Lidl checkout protection screen

UK supermarkets, including Waitrose, Sainsbury’s, Asda and M&S, have introduced measures to limit shopper numbers in their stores at any one time in order to enforce social distancing measures. Waitrose, the first to announce such measure, said restrictions will be specific to each store and marshals will manage queues outside (The Guardian). M&S has called them greeters, but their function will be the same, to limit shoppers to crowd supermarkets to maintain the 2 metre distance between each person (BBC).

The JLP-owned supermarket has also ordered checkout screens to protect staff at tills, following moves implemented by other retailers including Aldi and Lidl, Morrisons and Sainsbury’s (Sky News).

Aldi will reward its staff in stores and warehouses with a 10% bonus after coping with the coronavirus outbreak. The award will be backdated to 9 March, the German discounter said, to reward staff who have been working “round the clock” to keep shelves stocked (The Telegraph).

Pharmacies have urged the public to only buy medicines they need to avoid “creating difficulties” for others as they are hit by panic buying across the UK (Sky News).

UK retailers will be hit hard by the coronavirus lockdown as they are forced to bring down the shutters. Despite the government pledging unprecedented levels of support, the retail industry’s “fragile finances are about to come under intense strain” wrote the FT. Food stores will likely benefit from the crisis, while clothes and household retailers will be “hard hit” as the lockdown could cost them around £1.5bn of sales a week (The Financial Times £).

Deliveroo will begin delivering a range of M&S groceries – from franchise stores at BP - to help people who are self-isolating. Customers will be able to use the app to buy essentials, including milk, bread and ready-meals (The Times £).

The government is set to hire food service groups, such as Bidfood and Brakes, to produce boxes of groceries for the vulnerable (The Financial Times £).

Wheat prices have risen sharply across the world as consumers rushed to stock on dry pasta. The US benchmark rose 12% to $5.55 a bushel while Euronext wheat in Paris rose 8% to €186.75 a tonne. Data from Kantar showed UK sales of dry pasta have risedn 55% in the week ending 8 March (The Financial Times £).

This week’s warm weather has come to the rescue of farmers, who had experienced devastating floods during the previous month, drying out waterlogged fields in time to rescue winter crops and allow for spring planting (The Times £).

B&M bargains has come under fire from its own workforce for maintaining its stores open under the premise of selling groceries, as shoppers flock to buy non essential items (The Times £).

Wetherspoon chairman Tim Martin said the pub chain cannot afford to pay wages until the government steps in with support. Martin denied “abandoning” its 43,000 staff but said until the company was reimbursed for their wages by the Treasure, Wetherspoon could not afford to pay them (The Guardian). In a video message, Martin told its staff they should feel free to take jobs at supermarkets like Tesco, which are going on a hiring spree to keep up with demand, while the pub chain remains closed (BBC). As other companies come up with creative solutions to help affected staff, Martin has come under fire for blocking staff pay while Wetherspoon pubs are closed (The Times £).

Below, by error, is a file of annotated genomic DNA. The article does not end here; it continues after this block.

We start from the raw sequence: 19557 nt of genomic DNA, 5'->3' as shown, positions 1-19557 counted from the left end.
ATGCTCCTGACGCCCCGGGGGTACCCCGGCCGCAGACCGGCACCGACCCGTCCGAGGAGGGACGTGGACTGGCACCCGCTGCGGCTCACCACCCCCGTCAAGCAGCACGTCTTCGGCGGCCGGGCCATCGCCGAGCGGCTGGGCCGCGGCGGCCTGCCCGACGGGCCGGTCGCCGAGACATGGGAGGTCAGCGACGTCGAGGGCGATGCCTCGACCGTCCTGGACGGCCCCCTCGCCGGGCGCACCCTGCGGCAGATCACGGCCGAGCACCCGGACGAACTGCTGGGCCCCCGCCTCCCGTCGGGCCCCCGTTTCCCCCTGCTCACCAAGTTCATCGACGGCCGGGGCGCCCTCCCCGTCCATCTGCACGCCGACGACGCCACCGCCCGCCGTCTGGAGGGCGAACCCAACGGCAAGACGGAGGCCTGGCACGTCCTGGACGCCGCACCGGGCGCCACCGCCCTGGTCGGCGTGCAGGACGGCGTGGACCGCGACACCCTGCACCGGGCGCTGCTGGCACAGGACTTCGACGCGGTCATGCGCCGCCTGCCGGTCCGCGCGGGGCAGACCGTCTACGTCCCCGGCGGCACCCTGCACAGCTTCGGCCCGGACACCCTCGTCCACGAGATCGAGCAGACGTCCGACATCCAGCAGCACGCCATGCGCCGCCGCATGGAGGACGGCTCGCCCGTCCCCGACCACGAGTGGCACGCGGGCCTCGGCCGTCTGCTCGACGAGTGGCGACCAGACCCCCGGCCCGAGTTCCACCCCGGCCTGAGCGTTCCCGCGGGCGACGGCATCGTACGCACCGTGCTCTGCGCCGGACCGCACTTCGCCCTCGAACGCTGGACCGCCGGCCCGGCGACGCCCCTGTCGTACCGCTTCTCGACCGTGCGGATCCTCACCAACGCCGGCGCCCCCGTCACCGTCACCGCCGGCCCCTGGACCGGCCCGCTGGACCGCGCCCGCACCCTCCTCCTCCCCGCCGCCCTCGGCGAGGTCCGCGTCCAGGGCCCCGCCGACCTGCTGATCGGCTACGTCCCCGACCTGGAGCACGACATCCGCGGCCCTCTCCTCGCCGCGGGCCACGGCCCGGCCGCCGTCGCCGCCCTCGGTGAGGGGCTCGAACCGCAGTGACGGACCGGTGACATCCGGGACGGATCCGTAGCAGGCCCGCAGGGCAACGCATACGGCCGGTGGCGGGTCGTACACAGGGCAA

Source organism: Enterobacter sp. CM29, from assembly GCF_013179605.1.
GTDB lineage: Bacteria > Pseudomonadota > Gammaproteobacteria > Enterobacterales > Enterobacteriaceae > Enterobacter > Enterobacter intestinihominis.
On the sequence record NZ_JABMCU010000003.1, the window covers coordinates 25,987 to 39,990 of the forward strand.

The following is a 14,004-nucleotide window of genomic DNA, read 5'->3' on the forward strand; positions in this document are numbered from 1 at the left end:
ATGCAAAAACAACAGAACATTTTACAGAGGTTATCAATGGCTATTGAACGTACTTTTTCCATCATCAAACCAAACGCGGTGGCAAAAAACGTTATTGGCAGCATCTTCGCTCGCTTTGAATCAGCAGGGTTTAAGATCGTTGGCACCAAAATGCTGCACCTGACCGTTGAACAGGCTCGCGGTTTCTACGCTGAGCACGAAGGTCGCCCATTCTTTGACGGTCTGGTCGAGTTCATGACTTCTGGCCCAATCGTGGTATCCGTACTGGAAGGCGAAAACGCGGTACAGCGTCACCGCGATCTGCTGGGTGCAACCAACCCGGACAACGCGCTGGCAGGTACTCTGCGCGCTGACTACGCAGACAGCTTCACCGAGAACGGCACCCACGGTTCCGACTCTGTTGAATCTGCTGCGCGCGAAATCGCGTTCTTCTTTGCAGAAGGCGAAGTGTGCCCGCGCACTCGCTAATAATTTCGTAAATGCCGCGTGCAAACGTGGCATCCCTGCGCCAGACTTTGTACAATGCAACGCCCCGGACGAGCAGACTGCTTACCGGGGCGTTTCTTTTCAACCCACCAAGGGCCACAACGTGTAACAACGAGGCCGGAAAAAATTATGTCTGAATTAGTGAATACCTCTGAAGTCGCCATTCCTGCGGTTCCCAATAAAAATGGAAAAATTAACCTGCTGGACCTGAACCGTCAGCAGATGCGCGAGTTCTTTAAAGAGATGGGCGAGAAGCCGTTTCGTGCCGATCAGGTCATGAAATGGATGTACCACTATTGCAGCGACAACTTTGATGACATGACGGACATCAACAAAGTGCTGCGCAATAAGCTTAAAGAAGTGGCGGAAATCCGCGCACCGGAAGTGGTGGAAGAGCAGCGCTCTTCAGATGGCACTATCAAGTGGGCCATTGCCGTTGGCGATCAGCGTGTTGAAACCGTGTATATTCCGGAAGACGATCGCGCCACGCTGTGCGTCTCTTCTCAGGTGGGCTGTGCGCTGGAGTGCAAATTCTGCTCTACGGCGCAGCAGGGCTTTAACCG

Burger King CEO Alasdair Murdoch has said the fast food chain will not pay rent due on its UK restaurants this week, as hundreds of high street businesses are set to withhold their quarterly rent payments to pay their staff (BBC).

As new government measures allow businesses to pay no rent for the next three months without forfeiting their leases, landlords start to fear they will struggle with their own costs and debt repayments (The Times £).

Banks have been inundated with requests for emergency loans after a government-backed scheme was launched this week, with small companied struggling to reach lenders as they seek access to the loans (The Times £). However, it could takes weeks before banks are able to process the requests, as staff at the major banks told small business owners they had not yet received instructions on how to deal with the government scheme (The Times £).

Associated British Foods has warned it would take a hit of hundreds of millions of pounds a month after it was forced to shut the doors of its fast fashion chain Primark due to the coronavirus outbreak. The company closed all 376 Primark shops – of which 189 in the UK – and said it would suffer a loss of around £650m of net sales a month from the closure (The Times £).

Chemicals firm Ineos – owned by Britain’s richest man Sir Jim Ratcliffe - has pledged to build new production lines in just 10 days at its UK and German factories to produce millions of bottles of free hand sanitiser for the NHS (The Telegraph, The Guardian). Ineos made the announcement as the government lunched an appeal for firms to produce goods such as ventilators that are vital for the NHS as it grapples with the coronavirus crisis (Sky News). The company will make large bottles for hospital use and small pocket-sized ones for sale in supermarkets (The Times £).

As overfishing has depleted the numbers of wild fish available, the BBC asked whether one day we will be eating fish grown from cells in a factory (BBC).